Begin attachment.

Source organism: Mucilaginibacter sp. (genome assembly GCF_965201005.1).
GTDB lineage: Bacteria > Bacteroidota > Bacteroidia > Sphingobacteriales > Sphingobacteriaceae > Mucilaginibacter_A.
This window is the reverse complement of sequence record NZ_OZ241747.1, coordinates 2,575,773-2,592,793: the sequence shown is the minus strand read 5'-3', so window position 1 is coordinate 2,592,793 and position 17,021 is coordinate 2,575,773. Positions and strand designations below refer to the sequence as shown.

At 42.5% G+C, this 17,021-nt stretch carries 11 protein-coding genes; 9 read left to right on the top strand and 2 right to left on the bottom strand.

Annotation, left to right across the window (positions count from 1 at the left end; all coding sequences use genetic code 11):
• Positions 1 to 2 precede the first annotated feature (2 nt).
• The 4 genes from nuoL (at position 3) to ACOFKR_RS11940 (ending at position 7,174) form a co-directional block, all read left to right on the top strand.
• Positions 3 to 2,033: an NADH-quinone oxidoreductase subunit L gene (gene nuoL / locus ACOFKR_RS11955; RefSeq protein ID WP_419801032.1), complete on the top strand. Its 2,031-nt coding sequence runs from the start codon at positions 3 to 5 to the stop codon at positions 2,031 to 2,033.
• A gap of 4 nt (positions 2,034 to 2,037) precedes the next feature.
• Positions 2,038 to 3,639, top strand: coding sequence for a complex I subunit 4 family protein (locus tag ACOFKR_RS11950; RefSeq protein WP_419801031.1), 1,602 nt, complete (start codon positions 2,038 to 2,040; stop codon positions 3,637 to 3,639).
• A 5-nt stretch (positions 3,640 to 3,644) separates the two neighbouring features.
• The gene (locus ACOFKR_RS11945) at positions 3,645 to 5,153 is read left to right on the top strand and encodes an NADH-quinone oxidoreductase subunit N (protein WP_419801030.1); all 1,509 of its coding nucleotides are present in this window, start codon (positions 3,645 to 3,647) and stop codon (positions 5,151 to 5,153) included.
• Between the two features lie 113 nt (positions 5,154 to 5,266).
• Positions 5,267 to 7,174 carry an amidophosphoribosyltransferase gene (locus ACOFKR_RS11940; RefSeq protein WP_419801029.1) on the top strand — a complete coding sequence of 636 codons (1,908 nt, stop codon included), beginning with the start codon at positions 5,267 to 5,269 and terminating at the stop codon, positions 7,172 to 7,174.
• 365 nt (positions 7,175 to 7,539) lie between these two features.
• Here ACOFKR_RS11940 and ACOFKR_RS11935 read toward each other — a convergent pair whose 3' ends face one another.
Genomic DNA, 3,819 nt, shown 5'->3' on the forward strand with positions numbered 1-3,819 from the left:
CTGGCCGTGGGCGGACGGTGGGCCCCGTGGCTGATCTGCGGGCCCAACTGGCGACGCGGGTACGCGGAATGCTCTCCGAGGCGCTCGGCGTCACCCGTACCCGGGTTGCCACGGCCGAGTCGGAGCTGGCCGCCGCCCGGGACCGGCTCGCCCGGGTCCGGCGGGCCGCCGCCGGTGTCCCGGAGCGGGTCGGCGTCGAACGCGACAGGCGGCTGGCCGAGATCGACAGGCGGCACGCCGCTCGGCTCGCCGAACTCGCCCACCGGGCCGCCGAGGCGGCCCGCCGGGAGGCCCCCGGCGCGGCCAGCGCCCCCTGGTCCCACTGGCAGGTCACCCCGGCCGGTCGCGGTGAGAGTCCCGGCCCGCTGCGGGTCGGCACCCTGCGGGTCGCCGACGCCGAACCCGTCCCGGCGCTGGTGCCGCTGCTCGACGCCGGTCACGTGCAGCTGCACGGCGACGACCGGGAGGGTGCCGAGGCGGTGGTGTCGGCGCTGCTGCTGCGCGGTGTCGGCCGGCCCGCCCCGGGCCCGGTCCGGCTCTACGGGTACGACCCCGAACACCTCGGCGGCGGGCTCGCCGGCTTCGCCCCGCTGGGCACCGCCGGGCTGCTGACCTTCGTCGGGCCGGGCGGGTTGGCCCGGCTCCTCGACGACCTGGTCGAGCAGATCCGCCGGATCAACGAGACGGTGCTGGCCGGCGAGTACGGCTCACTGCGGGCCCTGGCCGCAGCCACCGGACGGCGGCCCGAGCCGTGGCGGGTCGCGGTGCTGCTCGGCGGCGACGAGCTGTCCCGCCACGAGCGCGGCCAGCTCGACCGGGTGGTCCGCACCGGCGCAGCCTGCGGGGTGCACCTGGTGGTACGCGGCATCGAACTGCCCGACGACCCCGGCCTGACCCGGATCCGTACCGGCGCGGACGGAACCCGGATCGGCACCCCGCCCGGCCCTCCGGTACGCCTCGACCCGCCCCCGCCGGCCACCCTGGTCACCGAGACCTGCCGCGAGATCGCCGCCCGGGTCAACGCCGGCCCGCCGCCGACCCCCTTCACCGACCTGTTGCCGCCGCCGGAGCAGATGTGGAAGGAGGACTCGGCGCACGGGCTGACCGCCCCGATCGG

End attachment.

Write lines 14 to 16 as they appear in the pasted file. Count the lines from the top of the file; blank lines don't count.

• Positions 5,267 to 7,174 carry an amidophosphoribosyltransferase gene (locus ACOFKR_RS11940; RefSeq protein WP_419801029.1) on the top strand — a complete coding sequence of 636 codons (1,908 nt, stop codon included), beginning with the start codon at positions 5,267 to 5,269 and terminating at the stop codon, positions 7,172 to 7,174.
• 365 nt (positions 7,175 to 7,539) lie between these two features.
• Here ACOFKR_RS11940 and ACOFKR_RS11935 read toward each other — a convergent pair whose 3' ends face one another.